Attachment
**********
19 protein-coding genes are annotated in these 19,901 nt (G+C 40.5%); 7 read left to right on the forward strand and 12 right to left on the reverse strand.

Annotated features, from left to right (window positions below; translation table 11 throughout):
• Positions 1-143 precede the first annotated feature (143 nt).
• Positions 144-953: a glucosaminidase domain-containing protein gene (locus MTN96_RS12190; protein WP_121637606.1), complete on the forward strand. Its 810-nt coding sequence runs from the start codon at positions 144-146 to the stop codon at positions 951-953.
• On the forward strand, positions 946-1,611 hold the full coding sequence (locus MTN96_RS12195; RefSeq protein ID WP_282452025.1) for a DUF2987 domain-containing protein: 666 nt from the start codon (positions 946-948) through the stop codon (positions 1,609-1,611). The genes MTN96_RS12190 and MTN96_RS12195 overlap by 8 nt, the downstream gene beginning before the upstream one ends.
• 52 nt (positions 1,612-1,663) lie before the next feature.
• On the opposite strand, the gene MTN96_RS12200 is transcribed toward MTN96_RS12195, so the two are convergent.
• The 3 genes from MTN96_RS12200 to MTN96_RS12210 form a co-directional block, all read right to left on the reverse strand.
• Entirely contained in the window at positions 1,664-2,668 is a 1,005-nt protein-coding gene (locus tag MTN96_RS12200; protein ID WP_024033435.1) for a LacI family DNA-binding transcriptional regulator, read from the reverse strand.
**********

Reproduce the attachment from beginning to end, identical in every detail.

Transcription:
19 protein-coding genes are annotated in these 19,901 nt (G+C 40.5%); 7 read left to right on the forward strand and 12 right to left on the reverse strand.

Annotated features, from left to right (window positions below; translation table 11 throughout):
• Positions 1-143 precede the first annotated feature (143 nt).
• Positions 144-953: a glucosaminidase domain-containing protein gene (locus MTN96_RS12190; protein WP_121637606.1), complete on the forward strand. Its 810-nt coding sequence runs from the start codon at positions 144-146 to the stop codon at positions 951-953.
• On the forward strand, positions 946-1,611 hold the full coding sequence (locus MTN96_RS12195; RefSeq protein ID WP_282452025.1) for a DUF2987 domain-containing protein: 666 nt from the start codon (positions 946-948) through the stop codon (positions 1,609-1,611). The genes MTN96_RS12190 and MTN96_RS12195 overlap by 8 nt, the downstream gene beginning before the upstream one ends.
• 52 nt (positions 1,612-1,663) lie before the next feature.
• On the opposite strand, the gene MTN96_RS12200 is transcribed toward MTN96_RS12195, so the two are convergent.
• The 3 genes from MTN96_RS12200 to MTN96_RS12210 form a co-directional block, all read right to left on the reverse strand.
• Entirely contained in the window at positions 1,664-2,668 is a 1,005-nt protein-coding gene (locus tag MTN96_RS12200; protein ID WP_024033435.1) for a LacI family DNA-binding transcriptional regulator, read from the reverse strand.